Every month I enjoy writing these articles. By the time this issue is out, I will have just finished New Hampshire Antiques Week and exhibited at the 54th Annual New Hampshire Antique Dealers Association Show in Manchester. Antiques Week is always an exciting week-long event and the array of antique shows brings thousands of collectors from across the country to our area. I encourage all who enjoy antiques and fine art to attend.Recently a couple came into our shop with a portrait miniature for evaluation. It is a fine piece and certainly tells a greater story about the era prior to the invention of photography and the importance of artists and portraiture. Portrait miniatures started in the 16th century in Europe, typically depicting royalty and important heraldic figures. These portraits were a commercial enterprise that continues even today with political buttons. Families would also commission special portraits to depict loved ones who were abroad in travel, shipping or war. Remember that this was a time before trains, airplanes and cameras. Loved ones would often be away for years at a time and these images were a special reminder.In the 18th century, portrait miniatures gained exclusivity and popularity in the United States by the wealthy through commissioned works that were often painted on ivory or paper. The ivory and paper bases enabled more detail and sensitivity than earlier portrait works, which were often painted on copper or gessoed wood. In the U.S. there were many popular miniature artists who are still sought after even now, such as Charles Willson Peale (American portraitist, 1741-1827) and Anson Dickinson (American miniaturist, 1779-1852). Their work can bring many thousands of dollars. A few years ago, a Charles Wilson Peale miniature of a colonel from South Carolina brought more than $100,000 at auction.Your signed miniature is European, probably French, and from the late 19th century. It is painted on ivory and is surrounded by a gilt brass frame with tapestry fabric. I would estimate its value at $500.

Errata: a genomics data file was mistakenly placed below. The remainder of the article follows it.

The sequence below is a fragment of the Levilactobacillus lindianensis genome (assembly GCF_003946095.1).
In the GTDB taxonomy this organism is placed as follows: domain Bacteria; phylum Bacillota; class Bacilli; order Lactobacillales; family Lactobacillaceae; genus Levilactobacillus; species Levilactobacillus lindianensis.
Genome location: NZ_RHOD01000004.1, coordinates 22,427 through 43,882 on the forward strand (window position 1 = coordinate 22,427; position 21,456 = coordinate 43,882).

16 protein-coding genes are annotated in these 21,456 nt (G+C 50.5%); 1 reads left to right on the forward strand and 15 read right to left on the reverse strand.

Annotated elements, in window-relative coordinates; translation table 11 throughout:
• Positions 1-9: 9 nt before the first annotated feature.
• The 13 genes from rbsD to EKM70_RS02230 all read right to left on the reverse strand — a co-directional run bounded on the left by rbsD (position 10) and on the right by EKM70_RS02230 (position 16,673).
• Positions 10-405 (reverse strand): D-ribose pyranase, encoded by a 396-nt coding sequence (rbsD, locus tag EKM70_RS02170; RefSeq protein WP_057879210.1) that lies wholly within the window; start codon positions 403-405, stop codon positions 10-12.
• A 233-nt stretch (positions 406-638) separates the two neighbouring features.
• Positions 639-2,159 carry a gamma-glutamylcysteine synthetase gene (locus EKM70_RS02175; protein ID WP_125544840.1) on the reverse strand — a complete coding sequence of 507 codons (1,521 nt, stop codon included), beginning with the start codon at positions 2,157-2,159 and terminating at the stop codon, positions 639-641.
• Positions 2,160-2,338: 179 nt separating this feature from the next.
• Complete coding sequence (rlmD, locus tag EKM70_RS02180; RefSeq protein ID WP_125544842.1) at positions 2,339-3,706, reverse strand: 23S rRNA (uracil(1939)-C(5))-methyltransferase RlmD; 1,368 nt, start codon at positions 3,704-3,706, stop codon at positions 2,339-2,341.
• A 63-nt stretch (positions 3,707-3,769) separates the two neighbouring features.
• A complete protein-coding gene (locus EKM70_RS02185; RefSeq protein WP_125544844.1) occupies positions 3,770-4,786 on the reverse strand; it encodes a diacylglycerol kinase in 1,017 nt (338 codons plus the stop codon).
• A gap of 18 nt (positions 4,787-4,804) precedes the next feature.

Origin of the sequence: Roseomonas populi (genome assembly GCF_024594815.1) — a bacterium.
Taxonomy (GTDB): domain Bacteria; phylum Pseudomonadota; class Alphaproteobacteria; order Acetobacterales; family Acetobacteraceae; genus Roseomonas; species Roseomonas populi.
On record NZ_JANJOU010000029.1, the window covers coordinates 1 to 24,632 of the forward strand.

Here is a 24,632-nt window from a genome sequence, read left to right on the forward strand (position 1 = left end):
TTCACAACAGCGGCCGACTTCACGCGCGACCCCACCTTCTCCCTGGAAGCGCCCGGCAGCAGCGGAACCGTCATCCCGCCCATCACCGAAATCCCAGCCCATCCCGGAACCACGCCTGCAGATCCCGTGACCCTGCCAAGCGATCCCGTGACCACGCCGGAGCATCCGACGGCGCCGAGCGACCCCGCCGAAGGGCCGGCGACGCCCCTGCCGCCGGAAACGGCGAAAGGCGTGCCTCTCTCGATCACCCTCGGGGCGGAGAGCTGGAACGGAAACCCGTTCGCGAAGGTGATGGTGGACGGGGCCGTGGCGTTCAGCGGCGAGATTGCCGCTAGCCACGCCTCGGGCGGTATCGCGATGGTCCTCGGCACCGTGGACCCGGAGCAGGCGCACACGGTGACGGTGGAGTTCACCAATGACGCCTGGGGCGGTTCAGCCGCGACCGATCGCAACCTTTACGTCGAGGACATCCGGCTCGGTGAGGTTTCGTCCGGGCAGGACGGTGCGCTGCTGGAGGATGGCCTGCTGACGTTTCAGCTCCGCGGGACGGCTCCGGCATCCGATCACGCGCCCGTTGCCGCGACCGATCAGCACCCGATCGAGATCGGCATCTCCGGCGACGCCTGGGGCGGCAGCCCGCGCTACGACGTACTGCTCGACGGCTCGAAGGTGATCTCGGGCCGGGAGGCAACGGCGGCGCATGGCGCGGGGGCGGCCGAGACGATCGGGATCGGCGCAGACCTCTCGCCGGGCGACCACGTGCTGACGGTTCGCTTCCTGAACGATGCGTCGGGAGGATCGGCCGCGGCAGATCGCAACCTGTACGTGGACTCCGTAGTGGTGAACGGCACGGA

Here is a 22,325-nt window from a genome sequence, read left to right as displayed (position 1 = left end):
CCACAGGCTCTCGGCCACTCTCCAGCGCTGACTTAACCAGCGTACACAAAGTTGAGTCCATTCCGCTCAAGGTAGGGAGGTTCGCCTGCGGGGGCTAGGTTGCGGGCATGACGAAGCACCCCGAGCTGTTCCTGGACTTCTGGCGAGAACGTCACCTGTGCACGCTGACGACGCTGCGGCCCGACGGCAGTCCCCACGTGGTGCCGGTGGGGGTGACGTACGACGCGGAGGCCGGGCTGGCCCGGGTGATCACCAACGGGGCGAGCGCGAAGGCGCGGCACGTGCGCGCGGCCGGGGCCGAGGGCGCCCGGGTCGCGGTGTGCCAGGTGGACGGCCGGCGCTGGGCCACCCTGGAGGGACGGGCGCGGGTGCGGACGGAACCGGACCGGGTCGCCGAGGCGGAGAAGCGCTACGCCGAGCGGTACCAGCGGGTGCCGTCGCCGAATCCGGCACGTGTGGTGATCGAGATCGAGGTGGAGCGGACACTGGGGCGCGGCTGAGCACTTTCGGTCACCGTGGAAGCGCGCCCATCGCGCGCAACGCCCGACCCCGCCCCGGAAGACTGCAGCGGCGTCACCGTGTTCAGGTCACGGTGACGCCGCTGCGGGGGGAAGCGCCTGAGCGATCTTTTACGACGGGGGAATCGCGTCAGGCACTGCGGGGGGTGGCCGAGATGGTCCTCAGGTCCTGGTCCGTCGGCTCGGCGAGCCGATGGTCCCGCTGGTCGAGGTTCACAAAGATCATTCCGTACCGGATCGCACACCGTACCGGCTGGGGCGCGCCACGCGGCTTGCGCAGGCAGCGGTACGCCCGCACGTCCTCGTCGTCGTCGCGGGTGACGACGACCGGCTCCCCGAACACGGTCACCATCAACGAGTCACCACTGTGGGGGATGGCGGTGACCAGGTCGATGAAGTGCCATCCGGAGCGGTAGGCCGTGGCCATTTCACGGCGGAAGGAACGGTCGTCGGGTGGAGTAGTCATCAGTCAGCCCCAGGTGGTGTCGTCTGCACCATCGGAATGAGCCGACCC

This article appears in the September 2011 issue of New Hampshire Magazine